Failing, Learning and Revolutionizing—Transparently

There are 1.2 billion young people in the world today entering their reproductive years. As Nomi Fuchs-Montgomery says, their power drives public health impact.

Still, two in five adolescent girls aged 15-19 across developing countries will experience an unintended pregnancy. More than half of these will end in abortion.

Solving this pervading gap requires that the public health community and others recalibrate how it operates, says Fuchs-Montgomery, the Deputy Director for Evidence and Innovation at the Bill & Melinda Gates Foundation. The thread, she suggests, lies in establishing transparency—in how we work, broadening with whom we work, how we succeed and how we fail.

Nomi shares what it will take to design for an adolescent and youth sexual and reproductive health (AYSRH) revolution.


 Nomi Fuchs Montgomery, Deputy Director for Evidence and Innovation, Bill & Melinda Gates Foundation

Nomi Fuchs Montgomery, Deputy Director for Evidence and Innovation, Bill & Melinda Gates Foundation

"Creating solutions with youth is not simply a nice to have. It’s a requirement for success. When I think of an AYSRH revolution, I see young people choosing from a full range of contraceptive methods that best meet their needs and preferences, where they want and from whom they want. Achieving this requires that we—public health practitioners and donors—stop determining solutions for youth and start committing to authentically listening to young people’s lived experiences.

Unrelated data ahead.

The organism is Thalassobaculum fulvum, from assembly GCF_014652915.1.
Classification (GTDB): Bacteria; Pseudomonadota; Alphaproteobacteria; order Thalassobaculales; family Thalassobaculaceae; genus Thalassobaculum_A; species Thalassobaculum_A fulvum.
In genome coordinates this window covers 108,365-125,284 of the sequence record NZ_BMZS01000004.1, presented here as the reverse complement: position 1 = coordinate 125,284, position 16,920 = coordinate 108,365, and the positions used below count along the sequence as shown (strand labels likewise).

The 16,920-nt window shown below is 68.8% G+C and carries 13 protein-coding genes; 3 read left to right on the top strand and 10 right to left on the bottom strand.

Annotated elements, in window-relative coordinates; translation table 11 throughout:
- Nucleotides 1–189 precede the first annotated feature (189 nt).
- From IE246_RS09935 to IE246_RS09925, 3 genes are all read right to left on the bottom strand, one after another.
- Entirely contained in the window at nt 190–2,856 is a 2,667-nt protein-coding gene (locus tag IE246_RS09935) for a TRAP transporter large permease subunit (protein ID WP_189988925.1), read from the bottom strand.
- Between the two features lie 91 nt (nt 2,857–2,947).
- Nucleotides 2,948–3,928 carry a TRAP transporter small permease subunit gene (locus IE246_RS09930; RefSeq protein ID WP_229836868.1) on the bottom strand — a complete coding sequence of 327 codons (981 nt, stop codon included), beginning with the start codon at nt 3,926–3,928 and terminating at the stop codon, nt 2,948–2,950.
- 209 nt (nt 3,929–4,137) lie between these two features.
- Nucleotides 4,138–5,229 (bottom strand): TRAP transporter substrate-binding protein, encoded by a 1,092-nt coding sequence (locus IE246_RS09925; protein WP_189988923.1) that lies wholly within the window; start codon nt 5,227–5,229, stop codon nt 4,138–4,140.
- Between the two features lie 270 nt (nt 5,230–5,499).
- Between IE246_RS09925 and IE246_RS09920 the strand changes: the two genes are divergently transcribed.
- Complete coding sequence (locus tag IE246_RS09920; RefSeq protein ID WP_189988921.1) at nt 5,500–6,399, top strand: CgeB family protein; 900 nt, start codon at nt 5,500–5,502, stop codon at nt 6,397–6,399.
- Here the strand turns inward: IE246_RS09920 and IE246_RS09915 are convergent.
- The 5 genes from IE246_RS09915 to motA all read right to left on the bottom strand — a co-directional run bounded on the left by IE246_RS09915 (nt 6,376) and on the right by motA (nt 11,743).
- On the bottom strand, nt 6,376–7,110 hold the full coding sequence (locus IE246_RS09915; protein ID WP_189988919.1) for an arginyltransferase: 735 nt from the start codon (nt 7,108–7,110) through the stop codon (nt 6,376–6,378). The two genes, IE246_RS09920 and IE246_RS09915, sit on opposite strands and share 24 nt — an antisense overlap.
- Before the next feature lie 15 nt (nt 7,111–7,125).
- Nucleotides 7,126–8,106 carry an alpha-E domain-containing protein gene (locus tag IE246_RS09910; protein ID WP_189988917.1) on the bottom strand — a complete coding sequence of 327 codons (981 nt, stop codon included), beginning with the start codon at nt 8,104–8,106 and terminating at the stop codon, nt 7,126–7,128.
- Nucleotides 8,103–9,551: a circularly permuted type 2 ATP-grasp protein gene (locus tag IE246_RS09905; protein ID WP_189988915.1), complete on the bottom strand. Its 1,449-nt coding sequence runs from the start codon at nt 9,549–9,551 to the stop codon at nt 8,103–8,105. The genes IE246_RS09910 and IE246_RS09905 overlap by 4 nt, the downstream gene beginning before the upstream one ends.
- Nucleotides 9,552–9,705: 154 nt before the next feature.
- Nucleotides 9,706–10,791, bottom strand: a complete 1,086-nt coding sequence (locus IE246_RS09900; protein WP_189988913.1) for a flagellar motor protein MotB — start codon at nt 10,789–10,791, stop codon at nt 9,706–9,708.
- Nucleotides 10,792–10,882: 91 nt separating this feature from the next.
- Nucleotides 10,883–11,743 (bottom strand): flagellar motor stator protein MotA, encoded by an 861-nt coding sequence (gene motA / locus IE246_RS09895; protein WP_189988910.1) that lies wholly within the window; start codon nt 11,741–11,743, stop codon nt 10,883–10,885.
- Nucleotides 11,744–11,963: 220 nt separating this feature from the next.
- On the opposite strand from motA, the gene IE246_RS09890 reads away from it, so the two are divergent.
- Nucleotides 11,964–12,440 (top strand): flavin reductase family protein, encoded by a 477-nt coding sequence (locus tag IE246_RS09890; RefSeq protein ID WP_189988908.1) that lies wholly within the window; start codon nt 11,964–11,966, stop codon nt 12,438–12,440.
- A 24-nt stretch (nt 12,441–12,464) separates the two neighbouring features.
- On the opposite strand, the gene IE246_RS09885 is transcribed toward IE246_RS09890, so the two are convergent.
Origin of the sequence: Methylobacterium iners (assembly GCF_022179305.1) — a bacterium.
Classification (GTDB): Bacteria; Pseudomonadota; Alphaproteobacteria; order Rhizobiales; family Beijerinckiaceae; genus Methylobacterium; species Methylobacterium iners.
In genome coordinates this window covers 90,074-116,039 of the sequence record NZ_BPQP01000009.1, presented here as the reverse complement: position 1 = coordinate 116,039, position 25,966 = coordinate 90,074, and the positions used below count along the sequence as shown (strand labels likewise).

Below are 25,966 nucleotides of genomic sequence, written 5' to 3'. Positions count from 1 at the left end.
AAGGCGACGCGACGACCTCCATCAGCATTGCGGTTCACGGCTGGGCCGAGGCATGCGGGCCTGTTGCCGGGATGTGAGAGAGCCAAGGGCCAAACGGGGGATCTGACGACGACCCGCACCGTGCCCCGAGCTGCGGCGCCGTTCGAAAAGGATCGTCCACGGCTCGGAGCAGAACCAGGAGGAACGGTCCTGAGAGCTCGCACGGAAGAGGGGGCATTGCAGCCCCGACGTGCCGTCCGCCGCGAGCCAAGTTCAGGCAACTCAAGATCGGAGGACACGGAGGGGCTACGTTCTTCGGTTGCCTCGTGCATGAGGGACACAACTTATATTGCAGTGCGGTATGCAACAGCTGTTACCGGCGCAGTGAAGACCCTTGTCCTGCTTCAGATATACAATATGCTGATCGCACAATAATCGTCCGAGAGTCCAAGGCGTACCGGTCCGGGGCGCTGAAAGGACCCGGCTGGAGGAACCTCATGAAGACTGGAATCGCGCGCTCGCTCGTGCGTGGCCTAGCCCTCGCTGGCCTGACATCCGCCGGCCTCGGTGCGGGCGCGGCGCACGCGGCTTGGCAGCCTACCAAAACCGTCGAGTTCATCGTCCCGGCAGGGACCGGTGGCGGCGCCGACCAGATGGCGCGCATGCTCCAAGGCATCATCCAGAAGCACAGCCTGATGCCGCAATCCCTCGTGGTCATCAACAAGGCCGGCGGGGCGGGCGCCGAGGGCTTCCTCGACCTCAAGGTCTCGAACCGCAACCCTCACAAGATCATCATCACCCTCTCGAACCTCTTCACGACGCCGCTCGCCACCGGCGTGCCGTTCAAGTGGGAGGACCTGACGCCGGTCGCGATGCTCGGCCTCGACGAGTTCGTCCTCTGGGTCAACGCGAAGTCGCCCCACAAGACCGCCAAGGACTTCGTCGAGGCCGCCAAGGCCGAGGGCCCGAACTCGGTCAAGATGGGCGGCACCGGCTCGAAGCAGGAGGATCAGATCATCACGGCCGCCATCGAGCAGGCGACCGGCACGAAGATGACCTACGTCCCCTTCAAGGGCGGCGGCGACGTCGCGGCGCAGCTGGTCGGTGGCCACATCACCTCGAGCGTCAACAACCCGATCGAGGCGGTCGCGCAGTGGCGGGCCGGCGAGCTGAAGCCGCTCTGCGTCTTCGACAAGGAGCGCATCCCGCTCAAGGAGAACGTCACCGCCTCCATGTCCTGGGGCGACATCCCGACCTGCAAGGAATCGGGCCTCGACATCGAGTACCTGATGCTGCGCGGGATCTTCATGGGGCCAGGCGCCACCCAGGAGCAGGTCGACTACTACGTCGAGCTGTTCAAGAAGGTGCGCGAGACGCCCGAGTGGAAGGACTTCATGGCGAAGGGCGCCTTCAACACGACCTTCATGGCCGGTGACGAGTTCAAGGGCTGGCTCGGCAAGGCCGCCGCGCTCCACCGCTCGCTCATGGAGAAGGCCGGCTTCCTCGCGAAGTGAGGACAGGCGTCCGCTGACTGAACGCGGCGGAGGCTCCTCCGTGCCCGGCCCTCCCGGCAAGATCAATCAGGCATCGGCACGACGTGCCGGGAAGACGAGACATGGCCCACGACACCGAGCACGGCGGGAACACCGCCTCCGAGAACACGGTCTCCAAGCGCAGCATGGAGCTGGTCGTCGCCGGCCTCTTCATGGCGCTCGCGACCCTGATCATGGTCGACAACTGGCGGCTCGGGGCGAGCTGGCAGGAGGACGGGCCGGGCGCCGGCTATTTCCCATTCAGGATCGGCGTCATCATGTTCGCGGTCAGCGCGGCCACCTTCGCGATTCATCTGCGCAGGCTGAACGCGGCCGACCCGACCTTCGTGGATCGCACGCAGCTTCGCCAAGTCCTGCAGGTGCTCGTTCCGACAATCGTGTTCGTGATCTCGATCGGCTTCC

Yet as a community, we keep repeating interventions where we have evidence that demonstrates these interventions do not provide robust enough impact. If we are serious about a revolution, we must operate differently.

Together, let’s test and share new ways of designing, without the fear of failing. Let’s establish transparency between projects so we can learn from each other in real time. Let’s work collectively to better steward resources, celebrate and learn from failures and do so in a way that cuts across our community. We must build the evidence that brings young people into the center of the story. This isn’t a project-by-project movement. It’s a cascade of passion, collaboration, investments and partnership, powering adolescents to thrive—today and into the future. When we invest now, we are more likely to see young people reach their full potential throughout their reproductive lives.”


This interview first ran in PSI's Impact Magazine No. 23. To read the full issue, click here.

Adolescents 360 (A360) is a four-and-a-half year initiative co-funded by the Bill & Melinda Gates Foundation and the Children’s Investment Fund Foundation (CIFF). The project is led by Population Services International (PSI) together with IDEO.org, University of California at Berkeley Center on the Developing Adolescent, the Society for Family Health Nigeria, and Triggerise. The project is being delivered in Ethiopia, Nigeria and Tanzania, in partnership with local governments, local organizations, and local technology and marketing firms. In Tanzania, A360 is building on an investment and talent from philanthropist and design thinker Pam Scott.

Emma BeckComment